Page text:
I'm not terribly surprised, either, that they haven't responded to your pings—it was a hellish semester, after all, and who knows what the editor(s) you were in contact with have been going through—but it's still not great form and under ordinary circumstances it would be surprising.

Maybe wait until mid-this coming week and then email someone else at the journal (you should be able to get the masthead from somewhere online)? At this point we're into the TG-exams-end of term crush so it may still take a little while. I'd CC 1-2 people from the masthead just to increase the odds of capturing someone's attention.

Posted by: So&So | Nov 28, 2020 9:19:49 AM

I am a recent grad currently practicing in Biglaw. My first article was accepted by a flagship journal at a TTT/TTTT school this fall. I did not have any luck shopping up and ended up withdrawing everywhere else. The acceptance came in late August, and I and the journal signed the author agreement soon after. The agreement says my piece will appear in the 2021 volume (but no specifics beyond that).

In the three months since signing the agreement, I have heard absolutely nothing from the journal. I've pinged the editor a few times with no response. Is this normal? Normal for covid? Should I consider resubmitting in the Spring?

Posted by: Lawnmower | Nov 27, 2020 4:29:02 PM

Thanks, AnonAE!

Posted by: Thanks, AnonAE! | Nov 27, 2020 3:46:01 PM

re: exclusive submissions

My T14 LR doesn't get an incredible number of exclusive submissions, but we don't have a formal process for them, unlike (I think) Harvard, Yale, and Northwestern, so our view on them may be different. The exclusive submissions we get tend to be from faculty or alumni. It's definitely a plus. I think the acceptance rate is something like 33%, which is much higher than our general acceptance rate of like 1%. A lot of that is because the pieces submitted are often very good, as our faculty is very good, but a lot of it is also that it's a big help getting through our first round of screening, which is where we reject 90% of articles. An exclusive submit has to be pretty poor to fail the first round for us.

Posted by: AnonAE | Nov 25, 2020 5:28:18 PM

No, the boards will likely have turned over by then. Even if they don’t, odds they’d remember your piece based on title are very low.

Posted by: AnonProf | Nov 25, 2020 4:32:04 PM

In August I submitted an early version of an article to the top 14ish law journals, just to see if anyone was interested. I didn't get any responses. I spent the past few months workshopping and revising, and plan to resubmit the paper more broadly in February. The basic gist of the piece is the same although there are significant changes to the argument. Do I need to come up with a new title in order to get full consideration from the journals I previously submitted to, or can I leave it the same?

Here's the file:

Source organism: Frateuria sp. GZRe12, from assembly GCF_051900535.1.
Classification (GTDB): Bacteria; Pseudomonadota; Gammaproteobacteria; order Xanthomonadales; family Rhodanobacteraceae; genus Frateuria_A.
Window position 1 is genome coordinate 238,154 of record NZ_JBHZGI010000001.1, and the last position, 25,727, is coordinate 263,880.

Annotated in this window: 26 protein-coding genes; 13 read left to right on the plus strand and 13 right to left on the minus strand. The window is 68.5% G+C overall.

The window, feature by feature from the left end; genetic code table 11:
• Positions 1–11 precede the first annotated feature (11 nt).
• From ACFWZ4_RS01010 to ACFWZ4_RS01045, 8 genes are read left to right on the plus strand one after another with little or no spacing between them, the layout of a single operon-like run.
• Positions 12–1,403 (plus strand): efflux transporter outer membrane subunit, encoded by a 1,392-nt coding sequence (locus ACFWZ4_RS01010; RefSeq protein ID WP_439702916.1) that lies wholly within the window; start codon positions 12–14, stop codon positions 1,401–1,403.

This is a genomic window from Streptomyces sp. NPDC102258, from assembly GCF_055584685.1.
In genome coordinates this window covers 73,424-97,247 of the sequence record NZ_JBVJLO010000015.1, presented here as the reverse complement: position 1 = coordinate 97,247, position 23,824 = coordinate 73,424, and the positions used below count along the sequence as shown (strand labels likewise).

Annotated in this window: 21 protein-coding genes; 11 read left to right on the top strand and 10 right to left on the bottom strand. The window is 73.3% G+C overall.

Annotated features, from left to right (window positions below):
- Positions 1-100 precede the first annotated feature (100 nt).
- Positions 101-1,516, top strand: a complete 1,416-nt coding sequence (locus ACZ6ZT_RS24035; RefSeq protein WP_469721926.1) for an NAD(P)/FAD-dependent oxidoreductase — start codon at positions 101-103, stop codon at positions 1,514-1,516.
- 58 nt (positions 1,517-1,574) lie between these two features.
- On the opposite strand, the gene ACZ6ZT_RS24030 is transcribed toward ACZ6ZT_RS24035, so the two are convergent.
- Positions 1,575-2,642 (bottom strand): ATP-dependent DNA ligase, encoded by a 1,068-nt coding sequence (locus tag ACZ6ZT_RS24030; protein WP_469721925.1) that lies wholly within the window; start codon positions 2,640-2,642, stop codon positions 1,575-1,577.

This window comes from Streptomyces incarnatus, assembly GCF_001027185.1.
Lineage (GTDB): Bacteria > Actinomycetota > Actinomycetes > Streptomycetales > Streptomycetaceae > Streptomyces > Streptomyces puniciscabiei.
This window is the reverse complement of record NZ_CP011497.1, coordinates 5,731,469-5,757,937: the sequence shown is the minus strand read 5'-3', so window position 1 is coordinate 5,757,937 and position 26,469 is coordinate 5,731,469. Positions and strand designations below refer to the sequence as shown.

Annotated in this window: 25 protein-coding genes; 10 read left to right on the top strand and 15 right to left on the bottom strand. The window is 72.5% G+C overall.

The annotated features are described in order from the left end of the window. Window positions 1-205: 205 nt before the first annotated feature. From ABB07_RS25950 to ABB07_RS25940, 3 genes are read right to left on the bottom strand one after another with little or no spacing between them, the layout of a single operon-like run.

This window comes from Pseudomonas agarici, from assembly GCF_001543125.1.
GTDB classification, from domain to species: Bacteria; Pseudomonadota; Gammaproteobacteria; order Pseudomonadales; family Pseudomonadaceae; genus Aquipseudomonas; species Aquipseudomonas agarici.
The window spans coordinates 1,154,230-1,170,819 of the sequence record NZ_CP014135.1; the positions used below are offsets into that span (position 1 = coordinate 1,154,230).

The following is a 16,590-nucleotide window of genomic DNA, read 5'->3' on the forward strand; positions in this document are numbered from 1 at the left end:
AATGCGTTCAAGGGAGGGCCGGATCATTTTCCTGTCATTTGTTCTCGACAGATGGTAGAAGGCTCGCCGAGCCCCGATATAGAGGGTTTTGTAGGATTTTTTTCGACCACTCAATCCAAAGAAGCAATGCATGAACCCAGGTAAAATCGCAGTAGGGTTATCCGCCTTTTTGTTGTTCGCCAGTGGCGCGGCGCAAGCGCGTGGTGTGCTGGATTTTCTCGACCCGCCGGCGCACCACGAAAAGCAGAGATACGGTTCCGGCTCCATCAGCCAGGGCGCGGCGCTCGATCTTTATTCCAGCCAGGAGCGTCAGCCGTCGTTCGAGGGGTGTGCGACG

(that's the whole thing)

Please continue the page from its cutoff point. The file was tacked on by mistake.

Posted by: CuteAnon | Nov 25, 2020 10:56:03 AM

Would anyone care to comment on exclusive submissions, especially dedicated exclusive submission windows like Northwestern's? I'd be especially interested to hear from current or former AEs about how such submissions were handled, but if you submitted that way and have any sense of whether it helped that would be great. Seems like the effect on your article's chances is a hard thing to evaluate.

Posted by: Exclusive submissions | Nov 24, 2020 2:18:28 PM

@anon | Nov 19, 2020 - unless this year is drastically different (which could be the case, due to Covid), mid-December is far too early to submit. The cycle usually does not start until the end of January. However, there are always exceptions. So - if you have a specific journal in mind and you see, for instance, that it suddenly opened on Scholastica, then you can do one of two things:
(1) Submit and pray (technically this would be possible)
(2) Send an email to the editors, asking if they are reviewing already or whether you should wait. Not all editors answer, but some do - can't hurt.

Posted by: PostDocGuy | Nov 24, 2020 12:17:03 PM

I'm new to this. When should we start submitting via direct email to top-10-ish venues for the next cycle? Right now, some of them say closed on the submission page of their review website - and some don't.

Would mid-December be a good time to submit early for the next cycle?

Posted by: anon | Nov 19, 2020 12:42:57 AM